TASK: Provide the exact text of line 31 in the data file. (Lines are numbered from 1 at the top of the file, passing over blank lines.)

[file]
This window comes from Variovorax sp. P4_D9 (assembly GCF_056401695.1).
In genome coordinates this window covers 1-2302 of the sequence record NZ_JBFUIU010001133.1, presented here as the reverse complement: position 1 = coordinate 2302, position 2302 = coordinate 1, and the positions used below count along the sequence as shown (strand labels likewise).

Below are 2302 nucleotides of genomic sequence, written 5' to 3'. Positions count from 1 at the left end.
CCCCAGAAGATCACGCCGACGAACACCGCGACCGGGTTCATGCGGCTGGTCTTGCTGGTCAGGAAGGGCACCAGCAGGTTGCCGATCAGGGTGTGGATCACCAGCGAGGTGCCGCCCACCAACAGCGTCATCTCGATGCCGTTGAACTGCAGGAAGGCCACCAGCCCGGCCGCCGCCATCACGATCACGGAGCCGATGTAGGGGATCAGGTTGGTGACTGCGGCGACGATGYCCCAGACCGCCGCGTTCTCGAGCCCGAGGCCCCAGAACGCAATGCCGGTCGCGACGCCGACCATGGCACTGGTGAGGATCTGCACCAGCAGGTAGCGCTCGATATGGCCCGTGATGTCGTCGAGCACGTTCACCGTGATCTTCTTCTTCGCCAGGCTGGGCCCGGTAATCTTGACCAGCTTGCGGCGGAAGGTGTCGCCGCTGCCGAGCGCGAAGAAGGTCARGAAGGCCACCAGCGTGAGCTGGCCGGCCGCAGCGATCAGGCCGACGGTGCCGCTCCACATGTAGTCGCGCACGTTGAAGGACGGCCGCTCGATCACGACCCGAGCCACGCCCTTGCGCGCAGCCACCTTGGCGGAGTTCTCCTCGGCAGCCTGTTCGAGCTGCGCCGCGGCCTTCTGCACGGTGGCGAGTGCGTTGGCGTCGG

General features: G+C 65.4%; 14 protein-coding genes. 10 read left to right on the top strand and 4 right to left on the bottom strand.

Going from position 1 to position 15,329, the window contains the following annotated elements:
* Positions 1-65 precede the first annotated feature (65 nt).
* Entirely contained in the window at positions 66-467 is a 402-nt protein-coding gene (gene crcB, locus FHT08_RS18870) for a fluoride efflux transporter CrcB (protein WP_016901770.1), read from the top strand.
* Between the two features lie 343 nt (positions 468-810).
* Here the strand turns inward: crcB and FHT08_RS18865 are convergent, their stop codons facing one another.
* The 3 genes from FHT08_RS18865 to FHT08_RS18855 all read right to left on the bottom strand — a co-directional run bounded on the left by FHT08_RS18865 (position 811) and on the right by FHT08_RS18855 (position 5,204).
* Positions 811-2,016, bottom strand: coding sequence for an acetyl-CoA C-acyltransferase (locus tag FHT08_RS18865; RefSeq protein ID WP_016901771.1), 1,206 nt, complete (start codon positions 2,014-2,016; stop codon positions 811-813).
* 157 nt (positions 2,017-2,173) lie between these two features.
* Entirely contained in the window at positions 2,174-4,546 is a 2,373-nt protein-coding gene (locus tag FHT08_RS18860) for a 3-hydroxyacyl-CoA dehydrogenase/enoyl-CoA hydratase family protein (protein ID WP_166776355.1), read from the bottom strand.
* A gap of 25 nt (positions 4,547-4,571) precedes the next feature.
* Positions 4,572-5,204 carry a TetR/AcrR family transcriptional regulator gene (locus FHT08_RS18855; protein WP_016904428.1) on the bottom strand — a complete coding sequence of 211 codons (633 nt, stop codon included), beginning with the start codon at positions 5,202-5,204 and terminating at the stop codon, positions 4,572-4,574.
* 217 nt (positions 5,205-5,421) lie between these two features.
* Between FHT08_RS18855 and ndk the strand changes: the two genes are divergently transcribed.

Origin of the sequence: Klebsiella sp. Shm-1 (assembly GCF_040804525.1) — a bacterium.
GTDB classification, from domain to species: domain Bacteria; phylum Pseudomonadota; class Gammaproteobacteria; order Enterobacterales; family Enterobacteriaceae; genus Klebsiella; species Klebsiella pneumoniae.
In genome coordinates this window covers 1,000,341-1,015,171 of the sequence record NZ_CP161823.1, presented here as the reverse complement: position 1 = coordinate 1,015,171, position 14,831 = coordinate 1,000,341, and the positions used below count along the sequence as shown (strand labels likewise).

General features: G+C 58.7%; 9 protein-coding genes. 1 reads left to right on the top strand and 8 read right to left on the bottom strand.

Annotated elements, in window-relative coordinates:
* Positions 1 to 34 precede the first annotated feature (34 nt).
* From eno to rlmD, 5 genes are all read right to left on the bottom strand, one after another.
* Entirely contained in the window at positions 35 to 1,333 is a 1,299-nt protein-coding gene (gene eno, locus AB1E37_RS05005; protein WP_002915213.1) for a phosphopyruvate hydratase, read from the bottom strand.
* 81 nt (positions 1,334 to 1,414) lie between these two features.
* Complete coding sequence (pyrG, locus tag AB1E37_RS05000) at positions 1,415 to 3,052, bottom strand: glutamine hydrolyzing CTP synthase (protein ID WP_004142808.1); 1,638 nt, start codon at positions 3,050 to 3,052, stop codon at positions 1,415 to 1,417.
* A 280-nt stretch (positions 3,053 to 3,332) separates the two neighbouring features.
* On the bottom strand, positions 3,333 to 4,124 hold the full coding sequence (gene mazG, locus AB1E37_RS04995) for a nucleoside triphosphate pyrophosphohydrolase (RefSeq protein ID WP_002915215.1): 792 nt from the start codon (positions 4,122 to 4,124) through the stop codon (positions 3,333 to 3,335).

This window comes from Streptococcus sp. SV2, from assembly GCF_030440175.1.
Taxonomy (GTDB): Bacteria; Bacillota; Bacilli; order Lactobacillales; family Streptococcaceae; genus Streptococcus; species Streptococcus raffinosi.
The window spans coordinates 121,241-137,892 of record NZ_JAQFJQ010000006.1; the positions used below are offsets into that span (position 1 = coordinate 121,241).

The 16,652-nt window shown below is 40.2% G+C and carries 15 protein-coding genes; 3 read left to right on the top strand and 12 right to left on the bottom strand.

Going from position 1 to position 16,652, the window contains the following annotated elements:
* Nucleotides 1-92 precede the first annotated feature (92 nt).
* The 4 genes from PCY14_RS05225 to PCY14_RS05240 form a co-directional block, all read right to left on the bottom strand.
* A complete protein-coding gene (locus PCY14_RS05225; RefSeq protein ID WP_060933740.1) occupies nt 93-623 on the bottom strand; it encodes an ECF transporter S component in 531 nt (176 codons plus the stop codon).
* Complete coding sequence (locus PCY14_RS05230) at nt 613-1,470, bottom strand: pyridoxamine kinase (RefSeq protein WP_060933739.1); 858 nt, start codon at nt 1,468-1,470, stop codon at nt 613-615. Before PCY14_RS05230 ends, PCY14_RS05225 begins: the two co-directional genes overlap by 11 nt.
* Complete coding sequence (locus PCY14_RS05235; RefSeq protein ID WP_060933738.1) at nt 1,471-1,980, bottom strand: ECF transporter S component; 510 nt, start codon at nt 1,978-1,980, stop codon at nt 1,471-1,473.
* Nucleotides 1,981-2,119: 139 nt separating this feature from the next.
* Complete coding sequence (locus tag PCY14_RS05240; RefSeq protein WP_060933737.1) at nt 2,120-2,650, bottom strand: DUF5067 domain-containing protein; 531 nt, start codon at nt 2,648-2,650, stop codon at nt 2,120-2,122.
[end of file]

This window comes from Streptococcus sp. SV2, from assembly GCF_030440175.1.